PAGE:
The Best Family Fun on Hwy 101: Coastal California Family Travel

We loved living in SoCal for three years, and in Monterey, CA for two years. Loved it! We made great friends and enjoyed myriad interesting outings.

Recently a friend asked me for ideas for a road trip, especially for kids, parents, and grandparents altogether, within a six-hour drive of San Diego. The coast wins! So many plusses. The weather’s easy, you can take it slow and still have a rich experience, and there are so many stops that appeal across generations.

If you’re heading OUT of tourist-fantastic San Diego, steering north on Hwy 101, here are some of my favorite stops (within a 6-hour drive of Balboa Park).  I’ll have to save all my faves for the bay area for another post.



In a reference book somewhere there’s a definition of “quaint historic town” with a photo of San Juan Capistrano next to it. From the historic low-roofed wood houses-turned-art-galleries, to idyllic dirt paths, to incredibly wild-yet-manicured gardens, to the nostalgic train, the atmosphere and pace make for a great day, especially with extended family.

Zoomer’s Petting Zoo

Zoomar's Petting Zoo

We try to arrive first thing in the morning, while the animals are still hungry (especially the guinea pigs), and before the crowds.

Our kids have loved Zoomars from preschool to late elementary age. It’s probably geared toward younger children, but the animals have a lure we find ageless. The guinea pig pen is still a favorite, even for my fourth grader, and the goats take everybody off guard–grandparents included. They always get a big reaction.

Also available: super tame pony rides, mining for gold, and riding a mini train.

Hummingbird House Cafe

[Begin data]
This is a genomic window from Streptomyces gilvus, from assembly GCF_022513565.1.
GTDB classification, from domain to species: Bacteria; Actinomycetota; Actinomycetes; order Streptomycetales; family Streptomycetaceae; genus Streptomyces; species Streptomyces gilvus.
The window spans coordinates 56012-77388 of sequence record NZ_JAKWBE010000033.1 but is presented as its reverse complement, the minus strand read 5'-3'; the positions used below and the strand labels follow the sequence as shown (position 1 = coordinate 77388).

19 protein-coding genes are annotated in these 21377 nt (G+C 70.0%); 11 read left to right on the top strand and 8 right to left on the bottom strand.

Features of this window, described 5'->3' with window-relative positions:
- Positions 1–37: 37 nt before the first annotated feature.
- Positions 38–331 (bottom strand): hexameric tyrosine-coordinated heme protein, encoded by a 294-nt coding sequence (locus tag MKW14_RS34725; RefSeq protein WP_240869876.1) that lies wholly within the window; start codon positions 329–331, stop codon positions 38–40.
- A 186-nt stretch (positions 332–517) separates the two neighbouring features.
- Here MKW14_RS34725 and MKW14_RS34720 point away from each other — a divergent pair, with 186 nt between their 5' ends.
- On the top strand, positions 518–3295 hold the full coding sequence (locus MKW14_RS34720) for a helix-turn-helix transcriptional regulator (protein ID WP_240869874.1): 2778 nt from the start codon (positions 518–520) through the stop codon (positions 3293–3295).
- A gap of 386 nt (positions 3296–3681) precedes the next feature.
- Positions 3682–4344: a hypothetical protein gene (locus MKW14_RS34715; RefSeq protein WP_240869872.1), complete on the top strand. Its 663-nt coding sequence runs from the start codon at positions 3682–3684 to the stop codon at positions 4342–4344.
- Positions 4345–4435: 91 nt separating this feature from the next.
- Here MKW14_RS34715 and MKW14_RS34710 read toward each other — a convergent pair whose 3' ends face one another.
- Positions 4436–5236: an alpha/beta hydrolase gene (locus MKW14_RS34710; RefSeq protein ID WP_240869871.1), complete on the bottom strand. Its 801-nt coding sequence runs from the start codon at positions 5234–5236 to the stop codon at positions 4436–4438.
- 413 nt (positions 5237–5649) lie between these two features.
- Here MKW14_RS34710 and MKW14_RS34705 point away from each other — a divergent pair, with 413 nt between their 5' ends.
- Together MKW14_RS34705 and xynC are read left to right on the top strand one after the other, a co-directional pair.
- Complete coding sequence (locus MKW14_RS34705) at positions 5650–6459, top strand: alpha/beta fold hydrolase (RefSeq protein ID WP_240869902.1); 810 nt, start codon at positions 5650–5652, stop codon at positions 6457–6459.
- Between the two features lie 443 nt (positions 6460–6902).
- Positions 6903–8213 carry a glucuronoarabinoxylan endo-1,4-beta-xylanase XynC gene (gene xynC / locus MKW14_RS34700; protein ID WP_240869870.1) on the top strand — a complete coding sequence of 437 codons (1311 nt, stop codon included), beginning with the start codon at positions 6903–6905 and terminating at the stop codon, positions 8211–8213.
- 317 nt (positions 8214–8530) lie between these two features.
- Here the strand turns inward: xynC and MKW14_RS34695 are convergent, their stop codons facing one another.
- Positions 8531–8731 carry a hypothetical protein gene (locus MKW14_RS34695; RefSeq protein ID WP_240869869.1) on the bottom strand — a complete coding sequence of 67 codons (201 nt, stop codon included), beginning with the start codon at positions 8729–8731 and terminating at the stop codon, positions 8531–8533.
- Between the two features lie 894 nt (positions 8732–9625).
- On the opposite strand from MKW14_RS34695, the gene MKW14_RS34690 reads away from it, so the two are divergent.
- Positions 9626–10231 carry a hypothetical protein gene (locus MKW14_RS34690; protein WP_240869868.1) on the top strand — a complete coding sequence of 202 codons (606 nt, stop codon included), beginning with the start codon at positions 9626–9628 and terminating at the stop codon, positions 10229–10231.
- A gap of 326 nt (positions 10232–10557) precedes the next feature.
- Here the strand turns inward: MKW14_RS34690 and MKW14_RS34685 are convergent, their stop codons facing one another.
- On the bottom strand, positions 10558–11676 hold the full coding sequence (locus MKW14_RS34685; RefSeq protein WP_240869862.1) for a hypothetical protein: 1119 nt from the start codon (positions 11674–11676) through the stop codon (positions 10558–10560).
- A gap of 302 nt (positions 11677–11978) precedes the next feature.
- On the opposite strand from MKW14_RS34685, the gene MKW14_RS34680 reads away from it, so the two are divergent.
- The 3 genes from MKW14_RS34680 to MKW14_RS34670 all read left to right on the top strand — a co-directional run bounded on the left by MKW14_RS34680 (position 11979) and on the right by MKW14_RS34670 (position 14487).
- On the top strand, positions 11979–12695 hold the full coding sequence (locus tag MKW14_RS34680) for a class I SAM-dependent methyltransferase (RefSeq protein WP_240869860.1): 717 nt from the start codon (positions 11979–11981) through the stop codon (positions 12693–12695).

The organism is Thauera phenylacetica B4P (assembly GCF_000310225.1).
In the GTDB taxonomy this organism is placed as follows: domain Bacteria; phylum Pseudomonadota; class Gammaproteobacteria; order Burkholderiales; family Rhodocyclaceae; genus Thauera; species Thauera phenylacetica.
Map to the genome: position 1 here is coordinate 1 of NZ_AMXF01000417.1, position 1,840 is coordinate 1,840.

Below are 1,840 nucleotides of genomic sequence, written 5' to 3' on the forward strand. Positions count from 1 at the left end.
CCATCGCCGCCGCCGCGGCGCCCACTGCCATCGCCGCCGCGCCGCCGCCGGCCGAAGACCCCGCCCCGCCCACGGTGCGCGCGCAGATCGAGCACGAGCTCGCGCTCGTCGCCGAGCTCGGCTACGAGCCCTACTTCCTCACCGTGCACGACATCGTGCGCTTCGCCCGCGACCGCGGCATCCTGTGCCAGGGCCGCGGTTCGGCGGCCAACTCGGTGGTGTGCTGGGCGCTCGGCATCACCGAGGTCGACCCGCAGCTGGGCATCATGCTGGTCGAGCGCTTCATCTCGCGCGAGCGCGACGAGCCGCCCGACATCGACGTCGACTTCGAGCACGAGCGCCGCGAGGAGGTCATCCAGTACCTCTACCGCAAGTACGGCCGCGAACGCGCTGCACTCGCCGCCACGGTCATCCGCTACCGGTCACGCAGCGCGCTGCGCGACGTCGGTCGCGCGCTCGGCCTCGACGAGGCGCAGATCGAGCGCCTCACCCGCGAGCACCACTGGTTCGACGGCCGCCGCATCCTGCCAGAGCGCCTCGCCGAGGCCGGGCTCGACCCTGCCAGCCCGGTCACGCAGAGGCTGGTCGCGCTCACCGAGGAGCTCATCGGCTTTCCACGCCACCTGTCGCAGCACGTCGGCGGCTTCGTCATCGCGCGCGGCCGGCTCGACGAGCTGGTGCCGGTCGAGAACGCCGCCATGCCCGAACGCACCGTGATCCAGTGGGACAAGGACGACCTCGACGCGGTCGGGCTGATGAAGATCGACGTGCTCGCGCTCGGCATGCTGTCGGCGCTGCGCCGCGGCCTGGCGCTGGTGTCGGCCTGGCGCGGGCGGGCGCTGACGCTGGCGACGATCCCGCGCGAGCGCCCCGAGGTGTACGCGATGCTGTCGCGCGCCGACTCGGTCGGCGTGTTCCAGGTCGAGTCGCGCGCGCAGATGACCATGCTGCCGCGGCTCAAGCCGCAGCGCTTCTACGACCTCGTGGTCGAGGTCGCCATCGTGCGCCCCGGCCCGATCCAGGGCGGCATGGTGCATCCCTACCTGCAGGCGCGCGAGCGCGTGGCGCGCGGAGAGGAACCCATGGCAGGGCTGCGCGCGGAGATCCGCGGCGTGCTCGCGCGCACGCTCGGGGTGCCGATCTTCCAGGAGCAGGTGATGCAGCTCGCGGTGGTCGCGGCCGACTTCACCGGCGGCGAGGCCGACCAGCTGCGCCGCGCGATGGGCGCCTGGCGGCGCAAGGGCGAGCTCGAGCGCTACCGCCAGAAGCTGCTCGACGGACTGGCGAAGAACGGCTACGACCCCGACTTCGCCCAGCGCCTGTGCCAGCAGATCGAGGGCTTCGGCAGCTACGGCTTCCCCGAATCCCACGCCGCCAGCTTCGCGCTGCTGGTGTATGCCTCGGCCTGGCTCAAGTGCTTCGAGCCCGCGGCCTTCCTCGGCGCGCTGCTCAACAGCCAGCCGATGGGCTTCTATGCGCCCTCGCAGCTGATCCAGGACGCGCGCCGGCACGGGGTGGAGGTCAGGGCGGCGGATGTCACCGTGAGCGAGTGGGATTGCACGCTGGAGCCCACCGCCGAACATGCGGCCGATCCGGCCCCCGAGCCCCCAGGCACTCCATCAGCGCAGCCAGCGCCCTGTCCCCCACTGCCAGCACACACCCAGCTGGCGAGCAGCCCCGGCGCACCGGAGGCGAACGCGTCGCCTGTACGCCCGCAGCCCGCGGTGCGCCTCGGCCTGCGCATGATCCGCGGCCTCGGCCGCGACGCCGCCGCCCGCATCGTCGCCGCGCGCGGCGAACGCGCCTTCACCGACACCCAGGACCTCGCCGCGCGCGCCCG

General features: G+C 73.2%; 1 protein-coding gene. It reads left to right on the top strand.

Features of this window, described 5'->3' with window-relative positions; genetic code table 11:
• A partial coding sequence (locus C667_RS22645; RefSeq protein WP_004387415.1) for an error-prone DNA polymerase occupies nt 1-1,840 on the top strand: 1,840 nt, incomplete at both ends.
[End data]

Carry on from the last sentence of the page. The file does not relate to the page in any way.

My kids love lamb and Mediterranean food, so this casual cafe with abundant patio seating was perfect. Order inside, and sit inside or out. There’s a walled courtyard, which gives kids room to get their wiggles out. This place is a short walk from Zooms–the perfect place to enjoy a cool drink.

Mission San Juan Capistrano

photo courtesy Mission San Juan Capistrano

photo courtesy Mission San Juan Capistrano

California missions are a great way to dive into history, from military, religious, agriculture, and architecture perspectives. Many are still in use as places of worship. Most include outdoor gardens, a large fountain, and room to roam. Some have a museum or film to view, brochures to review, and services to attend.

I recommend a stop at any mission, especially with kids and grandparents. From the beautiful frescos and well-tended gardens to sacred art and flickering candles, there’s something for each person to appreciate.

We’ve visited three California missions with our fourth grader, who did a mission project for school. Her final report covered Old Mission Santa Barbara. When I heard about the San Juan Capistrano Mission, and how grand it is, I got a little jealous. Mission SJC is still on my bucket list.



The main tip in LA is to avoid the traffic. It may sound obvious. But it’s worth planning. Keep an audiobook or other back-up fun, just in case.

Natural History Museum of Los Angeles

LA Nat Hist Museum

Few institutions rival this one, in my book. It’s right up there with the Monterey Bay Aquarium and the Louvre in Paris. Maybe I’m biased because we had a dino lover in the bunch. This place has the most impressive, staggering dinosaur displays. I still get chills when I think about the T-Rex exhibit, and we were there a couple years ago.

The gem and mineral room was a big hit. It seems to go on forever. The specimens are enormous, a wide variety rocks, minerals and gems. Our jaws hit the floor a few times–such color, texture, and raw beauty–all made by nature. Spectacular.


La Brea Tar Pits and Museum (Page Museum)

Page Museum La Brea Tar PitsThis is a very indoor/outdoor experience. We started by visiting the many skeletons and exhibits inside, then moving from pit to pit outdoors during guided tours. We let a few tours create structure to the day, and enjoyed the museum in between. One exhibit shows a history of animals, seemingly from the dawn of time–staggering. Our kids loved finding tiny min seeps popping up in the lawn.

We took sandwiches–very glad. No restaurant on site. Another option is LACMA next door, and there are restaurants within walking distance.

The Getty Villa

Getty VillaAdmittedly, this is a more grown-up place. There are several reasons it worked for us as a family outing. For one, the food. We hit the on-site cafe first. I’d like to say that starting with a meal was important for the kids, but actually it was important for everyone. A brunch start set us up for hours of happiness.